The main problem with the original IF module was that the ceramic type capacitors. The ceramic (?) dip extended down the legs so it caused a bad connection on the lead through. If you heated the joint and eased the capacitor back a bit you could then get a good sound joint. This cured the problem every time. The only time I couldn't cure the problem was when the module had been got at by someone with a Weller soldering gun!
We did have the LEDCO panel but found it caused poor definition and AGC problems. True to say though that the sets were past their best by then especially the first gen 110 degree 731 series.
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Old 8th Dec 2023, 11:21 pm   #36
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Default Re: Large screen solid state monochrome sets.

As I mentioned in a previous thread I can remember seeing a large screen B&W TV in the Cash Converters in Stockport in the late 1990s, only realising it wasn't a colour after noticing the low price & details on the label. I think it was a later Pye, as I remember it had a woodgrain case & rounded corners like many early 1980s colour sets.

From what I remember Grundig were making monochrome sets well into the 1980s, I presume solid state.

The Far Eastern sets like the Cap-10 & Plustron were made even later, & some Eastern European ones even later, but rarely imported.
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Old 9th Dec 2023, 10:43 am   #37
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Default Re: Large screen solid state monochrome sets.

I did mention the Indesit T24 C version earlier on, though I only saw a couple. ISTR an array of dropper resitors that ran very hot.

Like many others on here I never saw a 1500 with a solid state frame stage - was it solely for rental? You did post the circuit diagram that seemed quite complex compared with the good old PCL805 - I don't see it being more reliable, but who knows?

Obviously Philips (320) and RBM (A816) decided they could make a first-class solid state large-screen mono TV. Thorn didn't see the point, it seems.

Never saw a Grundig solid sate mono - was there one? The odd Eatern Europe (Unitra) sets were hybrid which came as a bit of a surprise in the Eighties! Picture was dire thanks to the blotting-paper tube.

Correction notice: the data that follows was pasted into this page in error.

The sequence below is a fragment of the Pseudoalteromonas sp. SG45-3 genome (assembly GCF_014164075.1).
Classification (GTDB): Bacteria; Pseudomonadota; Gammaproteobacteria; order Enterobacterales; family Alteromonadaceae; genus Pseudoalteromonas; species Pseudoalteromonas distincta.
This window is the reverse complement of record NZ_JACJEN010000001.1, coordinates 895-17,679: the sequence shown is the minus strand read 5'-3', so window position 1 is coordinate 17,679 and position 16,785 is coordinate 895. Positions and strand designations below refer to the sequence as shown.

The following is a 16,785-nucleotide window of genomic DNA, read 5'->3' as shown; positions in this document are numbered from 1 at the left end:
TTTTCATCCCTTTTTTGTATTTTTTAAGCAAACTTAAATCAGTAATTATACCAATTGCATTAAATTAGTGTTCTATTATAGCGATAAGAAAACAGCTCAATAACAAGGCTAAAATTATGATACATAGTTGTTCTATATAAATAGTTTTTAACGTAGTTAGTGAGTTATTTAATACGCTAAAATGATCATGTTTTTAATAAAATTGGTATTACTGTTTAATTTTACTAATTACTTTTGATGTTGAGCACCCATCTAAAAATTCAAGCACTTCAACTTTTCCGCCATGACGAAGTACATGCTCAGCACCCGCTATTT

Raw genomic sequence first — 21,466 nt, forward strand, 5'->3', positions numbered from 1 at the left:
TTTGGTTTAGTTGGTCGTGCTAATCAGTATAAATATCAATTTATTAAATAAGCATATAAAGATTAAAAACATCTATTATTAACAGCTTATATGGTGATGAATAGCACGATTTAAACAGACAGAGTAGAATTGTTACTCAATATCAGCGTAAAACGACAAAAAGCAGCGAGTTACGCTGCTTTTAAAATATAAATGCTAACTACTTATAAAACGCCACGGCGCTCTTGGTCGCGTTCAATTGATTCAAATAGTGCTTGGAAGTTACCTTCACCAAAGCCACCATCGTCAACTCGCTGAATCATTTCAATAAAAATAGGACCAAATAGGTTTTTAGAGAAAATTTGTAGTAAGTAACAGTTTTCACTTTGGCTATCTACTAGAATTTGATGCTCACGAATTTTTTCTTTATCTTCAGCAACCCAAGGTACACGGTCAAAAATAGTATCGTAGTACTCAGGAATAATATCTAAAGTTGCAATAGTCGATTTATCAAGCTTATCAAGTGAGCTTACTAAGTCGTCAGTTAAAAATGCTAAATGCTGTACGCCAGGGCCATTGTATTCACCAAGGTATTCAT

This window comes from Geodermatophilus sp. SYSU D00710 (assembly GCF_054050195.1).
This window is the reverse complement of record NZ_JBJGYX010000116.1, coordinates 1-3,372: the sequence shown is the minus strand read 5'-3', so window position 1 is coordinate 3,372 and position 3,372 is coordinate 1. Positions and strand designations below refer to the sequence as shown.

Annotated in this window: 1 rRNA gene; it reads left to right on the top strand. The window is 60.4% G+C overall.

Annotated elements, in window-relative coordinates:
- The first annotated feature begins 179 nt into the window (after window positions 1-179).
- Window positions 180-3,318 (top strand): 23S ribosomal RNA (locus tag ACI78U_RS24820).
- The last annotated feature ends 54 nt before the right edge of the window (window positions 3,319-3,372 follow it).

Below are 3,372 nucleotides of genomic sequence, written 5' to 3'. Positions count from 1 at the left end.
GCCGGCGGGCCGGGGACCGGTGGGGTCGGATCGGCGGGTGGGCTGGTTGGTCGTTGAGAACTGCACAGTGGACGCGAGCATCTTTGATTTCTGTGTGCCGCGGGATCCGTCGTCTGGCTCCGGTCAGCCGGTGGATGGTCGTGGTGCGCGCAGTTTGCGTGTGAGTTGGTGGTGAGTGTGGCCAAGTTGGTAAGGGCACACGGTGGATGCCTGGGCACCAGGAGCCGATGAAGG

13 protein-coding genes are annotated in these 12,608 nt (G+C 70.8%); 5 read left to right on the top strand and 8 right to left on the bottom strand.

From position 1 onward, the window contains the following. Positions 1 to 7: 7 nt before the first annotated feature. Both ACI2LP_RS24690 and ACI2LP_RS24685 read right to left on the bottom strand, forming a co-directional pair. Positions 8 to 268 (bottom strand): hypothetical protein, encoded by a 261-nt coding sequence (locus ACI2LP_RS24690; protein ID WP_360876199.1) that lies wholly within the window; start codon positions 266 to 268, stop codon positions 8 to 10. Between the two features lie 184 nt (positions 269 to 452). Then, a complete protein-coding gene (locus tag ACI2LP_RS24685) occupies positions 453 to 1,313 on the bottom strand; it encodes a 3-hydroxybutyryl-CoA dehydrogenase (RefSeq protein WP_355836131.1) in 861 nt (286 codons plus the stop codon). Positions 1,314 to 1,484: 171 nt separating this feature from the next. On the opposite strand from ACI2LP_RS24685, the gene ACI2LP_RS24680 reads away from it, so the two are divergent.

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Old 10th Dec 2023, 1:40 am   #38
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Default Re: Large screen solid state monochrome sets.

Grundig certainly made 24" solid state mono sets, though maybe only for the continental market? Later sets used Tesla tubes, I think.
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Old 10th Dec 2023, 6:44 pm   #39
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Default Re: Large screen solid state monochrome sets.

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Grundig certainly made 24" solid state mono sets, though maybe only for the continental market? Later sets used Tesla tubes, I think.
https://www.radiomuseum.org/ lists some when I had a look a while back.

From what I remember from another thread they sold some under the Minerva brand.
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Old 11th Dec 2023, 9:56 pm   #40
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Default Re: Large screen solid state monochrome sets.

Going back to the Bang & Olufsen monochrome TV that Tim mentioned, was it designed and made in the UK or was it from Denmark, where B&O originates from? Some countries started colour TV broadcasts later than the UK. Not sure when Denmark started but perhaps they had a few years longer to wait, during which time black and white TV designs were worked on and improved.

I imagine the B&O was quite an expensive luxury set. Probably black and white TV buyers cared more about price than quality, and that explains why there were many more Thorn 1500s sold than B&O sets (in the UK, at least.) Thorn seemed to pursue the lowest cost. They didn't include a black-level clamp circuit, even though the extra components would have only cost pennies.

Philips was certainly committed to large-screen monochrome TV, though the later ones (E2, L7) that I've come across seem to have been made in other European countries, presumably wherever Philips had some spare manufacturing capacity. Designing a set that could be sold in a number of different countries with minor modifications, even using a cabinet design similar to their contemporary colour sets, must have helped Philips get maximum return on their R&D investment. One feature of the L7 monochrome TV is an on-screen tuning indicator, also included in some of their colour TVs. Possibly using the same integrated circuit?

There were some cheap large(ish)-screen solid-state monochrome TVs, typically 17" size, produced in eastern Europe and some Asian countries, sold in the UK. But I never saw any such sets from Japan. Did the Japanese, rather like the British, think it wasn't worthwhile developing them?